I am trying to understand the meaning of the word xenophobia. A simple Google search gives the following: "dislike of or prejudice against people from other countries". The majority of the definitions I have found online revolve around hate, racism, dislike, etc. Few of them also revolve around fear, which one could argue that is somehow related to prejudice. Wikipedia states: "Xenophobia is the fear or hatred of that which is perceived to be foreign or strange". Another definition I have seen is "unjustified fear of an 'other'".

The world xenophobia originates from the Greek word Ξενοφοβία which is a combination of the words "ξένος" and "φοβία". The former means "foreign(er)" or "strange(r)" while the latter means "fear". As you can see, none of the two words has anything to do with hate or dislike.

Based on the above one could say that xenophobic is a person who is afraid of foreigners or different cultures or different "things". But this does not mean that this person hates them or dislikes them. He/she is just afraid of them consciously or unconsciously.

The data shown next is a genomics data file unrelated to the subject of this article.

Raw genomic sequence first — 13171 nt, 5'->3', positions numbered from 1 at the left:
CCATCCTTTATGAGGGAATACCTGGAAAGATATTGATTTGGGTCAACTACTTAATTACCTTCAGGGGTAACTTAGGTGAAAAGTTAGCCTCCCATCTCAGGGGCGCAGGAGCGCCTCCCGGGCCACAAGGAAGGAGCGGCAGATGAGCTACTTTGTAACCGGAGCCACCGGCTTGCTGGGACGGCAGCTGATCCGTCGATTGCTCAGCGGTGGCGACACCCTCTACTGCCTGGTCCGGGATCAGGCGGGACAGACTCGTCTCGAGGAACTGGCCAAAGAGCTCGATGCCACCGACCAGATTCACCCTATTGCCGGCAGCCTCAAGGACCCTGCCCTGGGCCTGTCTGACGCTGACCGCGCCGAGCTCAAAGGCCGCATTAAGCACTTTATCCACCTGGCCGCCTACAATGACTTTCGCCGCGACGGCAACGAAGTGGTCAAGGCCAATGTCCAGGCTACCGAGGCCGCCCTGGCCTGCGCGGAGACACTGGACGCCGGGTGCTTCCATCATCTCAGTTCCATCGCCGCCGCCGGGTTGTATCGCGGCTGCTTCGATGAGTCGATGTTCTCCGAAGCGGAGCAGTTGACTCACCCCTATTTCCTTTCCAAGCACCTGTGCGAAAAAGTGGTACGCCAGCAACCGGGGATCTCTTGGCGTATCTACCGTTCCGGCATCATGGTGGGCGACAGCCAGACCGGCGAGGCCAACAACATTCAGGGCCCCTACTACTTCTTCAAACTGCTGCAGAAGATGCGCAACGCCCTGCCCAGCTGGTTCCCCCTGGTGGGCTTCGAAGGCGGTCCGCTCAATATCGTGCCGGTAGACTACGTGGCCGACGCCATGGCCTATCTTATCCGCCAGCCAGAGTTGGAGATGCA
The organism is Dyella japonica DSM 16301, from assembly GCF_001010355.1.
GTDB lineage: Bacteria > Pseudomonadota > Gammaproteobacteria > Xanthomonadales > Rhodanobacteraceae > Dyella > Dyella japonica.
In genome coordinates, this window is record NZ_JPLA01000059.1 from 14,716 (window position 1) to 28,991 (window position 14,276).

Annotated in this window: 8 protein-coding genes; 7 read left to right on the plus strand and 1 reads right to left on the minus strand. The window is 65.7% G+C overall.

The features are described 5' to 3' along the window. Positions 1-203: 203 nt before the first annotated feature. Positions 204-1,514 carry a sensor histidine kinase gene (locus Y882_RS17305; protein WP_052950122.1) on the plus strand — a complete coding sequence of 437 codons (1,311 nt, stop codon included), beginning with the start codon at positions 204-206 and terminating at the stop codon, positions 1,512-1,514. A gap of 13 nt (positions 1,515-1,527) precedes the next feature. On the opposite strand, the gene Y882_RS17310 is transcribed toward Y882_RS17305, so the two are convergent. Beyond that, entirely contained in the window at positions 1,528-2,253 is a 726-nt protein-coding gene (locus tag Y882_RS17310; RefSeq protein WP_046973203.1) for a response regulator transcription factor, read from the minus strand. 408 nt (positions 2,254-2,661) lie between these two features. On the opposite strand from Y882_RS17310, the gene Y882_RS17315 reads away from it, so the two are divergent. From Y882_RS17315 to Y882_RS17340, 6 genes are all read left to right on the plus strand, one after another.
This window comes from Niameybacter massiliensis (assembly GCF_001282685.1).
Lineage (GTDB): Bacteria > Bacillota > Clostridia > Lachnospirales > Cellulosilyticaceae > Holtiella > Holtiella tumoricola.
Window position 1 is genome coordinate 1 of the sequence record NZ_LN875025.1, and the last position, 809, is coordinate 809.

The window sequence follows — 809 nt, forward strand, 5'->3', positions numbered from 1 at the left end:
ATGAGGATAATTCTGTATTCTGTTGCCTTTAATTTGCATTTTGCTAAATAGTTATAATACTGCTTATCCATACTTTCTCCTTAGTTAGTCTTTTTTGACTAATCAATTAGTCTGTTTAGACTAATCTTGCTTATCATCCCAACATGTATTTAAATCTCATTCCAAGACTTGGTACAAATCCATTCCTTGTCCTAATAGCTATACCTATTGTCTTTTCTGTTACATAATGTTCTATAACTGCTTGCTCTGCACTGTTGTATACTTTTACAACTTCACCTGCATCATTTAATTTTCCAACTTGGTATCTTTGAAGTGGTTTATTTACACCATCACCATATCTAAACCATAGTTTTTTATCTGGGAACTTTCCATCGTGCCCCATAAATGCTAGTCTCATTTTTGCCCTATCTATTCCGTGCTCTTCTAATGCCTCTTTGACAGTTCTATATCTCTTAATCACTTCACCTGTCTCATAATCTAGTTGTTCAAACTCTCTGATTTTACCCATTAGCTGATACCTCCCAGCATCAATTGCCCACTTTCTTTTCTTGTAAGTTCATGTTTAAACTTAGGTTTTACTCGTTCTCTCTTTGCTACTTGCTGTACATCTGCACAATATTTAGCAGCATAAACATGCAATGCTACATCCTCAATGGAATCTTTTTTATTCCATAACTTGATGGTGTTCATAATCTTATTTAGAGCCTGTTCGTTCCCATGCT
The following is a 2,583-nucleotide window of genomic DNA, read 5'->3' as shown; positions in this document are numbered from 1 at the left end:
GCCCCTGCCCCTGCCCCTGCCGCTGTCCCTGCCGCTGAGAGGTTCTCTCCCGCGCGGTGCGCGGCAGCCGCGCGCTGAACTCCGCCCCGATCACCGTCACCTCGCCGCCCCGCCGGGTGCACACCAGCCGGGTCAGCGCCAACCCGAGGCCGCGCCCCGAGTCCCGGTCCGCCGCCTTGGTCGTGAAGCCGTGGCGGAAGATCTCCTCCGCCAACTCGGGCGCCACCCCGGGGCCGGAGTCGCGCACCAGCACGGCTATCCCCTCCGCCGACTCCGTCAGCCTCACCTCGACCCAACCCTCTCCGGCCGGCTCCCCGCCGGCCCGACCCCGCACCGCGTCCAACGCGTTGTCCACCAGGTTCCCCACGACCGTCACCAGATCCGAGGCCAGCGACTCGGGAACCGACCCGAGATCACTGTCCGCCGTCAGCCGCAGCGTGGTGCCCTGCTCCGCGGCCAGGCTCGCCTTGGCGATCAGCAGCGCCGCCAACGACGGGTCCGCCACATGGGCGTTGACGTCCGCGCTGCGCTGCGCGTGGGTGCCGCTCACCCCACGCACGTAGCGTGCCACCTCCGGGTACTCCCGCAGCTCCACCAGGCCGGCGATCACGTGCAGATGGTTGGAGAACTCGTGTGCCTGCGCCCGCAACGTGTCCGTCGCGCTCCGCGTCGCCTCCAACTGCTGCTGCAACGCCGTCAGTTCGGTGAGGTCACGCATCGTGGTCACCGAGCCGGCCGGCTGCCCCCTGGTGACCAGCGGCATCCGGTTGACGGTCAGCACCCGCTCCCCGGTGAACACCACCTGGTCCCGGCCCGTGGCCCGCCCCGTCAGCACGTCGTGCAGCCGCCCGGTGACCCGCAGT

However, nowadays people use the word xenophobia when they talk about hate, dislike, or racism. As I explained above, even most dictionaries focus on hate/dislike/racism instead of fear, which has a completely different meaning.

Here are my questions now:

  • Is any of my above statements wrong?
  • What is the correct/original meaning of the word xenophobia?
  • Why most people use this word to express hate and/or racism?
  • What is the real difference between racism and xenophobia?
  • What is the right word one should use to describe a person who is afraid (but not hate or dislike) of foreign/strange/different cultures/people/things consciously or unconsciously, justifiably or unjustifiably?


In regards to my last question: I guess I am looking for a word like arachnophobia but for humans or cultures. To my understanding, arachnophobia is the irrational and extreme fear of spiders, but it doesn't mean that you hate them or dislike them. One can be afraid of spiders because he/she was bitten by them many times, but at the same time admire them for a number of reasons (anatomy, evolution history, colours, etc). Alternatively, one can be afraid of them only in the thought that they can bite her/him, but at the same time admire them.

Thanks in advance.

  • 6
    Duplicate in a sense of How did phobia ever come to mean hatred? Don't fall victim to the etymological fallacy.